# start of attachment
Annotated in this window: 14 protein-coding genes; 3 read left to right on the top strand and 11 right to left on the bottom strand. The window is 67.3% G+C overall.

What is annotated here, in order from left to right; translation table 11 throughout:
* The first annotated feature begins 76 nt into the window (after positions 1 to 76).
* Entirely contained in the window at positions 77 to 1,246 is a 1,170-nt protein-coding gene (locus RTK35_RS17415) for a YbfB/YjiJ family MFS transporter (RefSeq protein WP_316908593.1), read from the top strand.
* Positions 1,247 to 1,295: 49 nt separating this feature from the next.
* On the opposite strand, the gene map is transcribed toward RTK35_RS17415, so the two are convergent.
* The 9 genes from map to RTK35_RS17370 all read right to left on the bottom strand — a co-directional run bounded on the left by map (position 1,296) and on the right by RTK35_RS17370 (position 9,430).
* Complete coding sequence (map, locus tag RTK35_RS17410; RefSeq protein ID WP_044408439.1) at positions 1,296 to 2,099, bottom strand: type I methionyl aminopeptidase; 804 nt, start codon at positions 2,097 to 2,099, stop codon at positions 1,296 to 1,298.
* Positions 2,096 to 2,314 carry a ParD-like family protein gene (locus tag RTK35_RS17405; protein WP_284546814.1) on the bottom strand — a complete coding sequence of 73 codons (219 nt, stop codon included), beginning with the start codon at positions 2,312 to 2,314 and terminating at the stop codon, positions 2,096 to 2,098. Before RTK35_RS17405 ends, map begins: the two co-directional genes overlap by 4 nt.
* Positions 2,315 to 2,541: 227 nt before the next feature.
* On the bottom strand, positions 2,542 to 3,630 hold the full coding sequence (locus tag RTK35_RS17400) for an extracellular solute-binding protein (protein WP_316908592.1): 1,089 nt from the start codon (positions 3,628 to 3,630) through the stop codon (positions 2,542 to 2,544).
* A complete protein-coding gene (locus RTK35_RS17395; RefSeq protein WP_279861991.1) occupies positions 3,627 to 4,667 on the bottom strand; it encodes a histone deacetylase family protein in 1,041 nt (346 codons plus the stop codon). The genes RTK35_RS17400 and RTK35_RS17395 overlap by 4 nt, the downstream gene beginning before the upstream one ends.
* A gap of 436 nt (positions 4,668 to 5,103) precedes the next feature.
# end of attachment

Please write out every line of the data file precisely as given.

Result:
Annotated in this window: 14 protein-coding genes; 3 read left to right on the top strand and 11 right to left on the bottom strand. The window is 67.3% G+C overall.

What is annotated here, in order from left to right; translation table 11 throughout:
* The first annotated feature begins 76 nt into the window (after positions 1 to 76).
* Entirely contained in the window at positions 77 to 1,246 is a 1,170-nt protein-coding gene (locus RTK35_RS17415) for a YbfB/YjiJ family MFS transporter (RefSeq protein WP_316908593.1), read from the top strand.
* Positions 1,247 to 1,295: 49 nt separating this feature from the next.
* On the opposite strand, the gene map is transcribed toward RTK35_RS17415, so the two are convergent.
* The 9 genes from map to RTK35_RS17370 all read right to left on the bottom strand — a co-directional run bounded on the left by map (position 1,296) and on the right by RTK35_RS17370 (position 9,430).
* Complete coding sequence (map, locus tag RTK35_RS17410; RefSeq protein ID WP_044408439.1) at positions 1,296 to 2,099, bottom strand: type I methionyl aminopeptidase; 804 nt, start codon at positions 2,097 to 2,099, stop codon at positions 1,296 to 1,298.
* Positions 2,096 to 2,314 carry a ParD-like family protein gene (locus tag RTK35_RS17405; protein WP_284546814.1) on the bottom strand — a complete coding sequence of 73 codons (219 nt, stop codon included), beginning with the start codon at positions 2,312 to 2,314 and terminating at the stop codon, positions 2,096 to 2,098. Before RTK35_RS17405 ends, map begins: the two co-directional genes overlap by 4 nt.
* Positions 2,315 to 2,541: 227 nt before the next feature.
* On the bottom strand, positions 2,542 to 3,630 hold the full coding sequence (locus tag RTK35_RS17400) for an extracellular solute-binding protein (protein WP_316908592.1): 1,089 nt from the start codon (positions 3,628 to 3,630) through the stop codon (positions 2,542 to 2,544).
* A complete protein-coding gene (locus RTK35_RS17395; RefSeq protein WP_279861991.1) occupies positions 3,627 to 4,667 on the bottom strand; it encodes a histone deacetylase family protein in 1,041 nt (346 codons plus the stop codon). The genes RTK35_RS17400 and RTK35_RS17395 overlap by 4 nt, the downstream gene beginning before the upstream one ends.
* A gap of 436 nt (positions 4,668 to 5,103) precedes the next feature.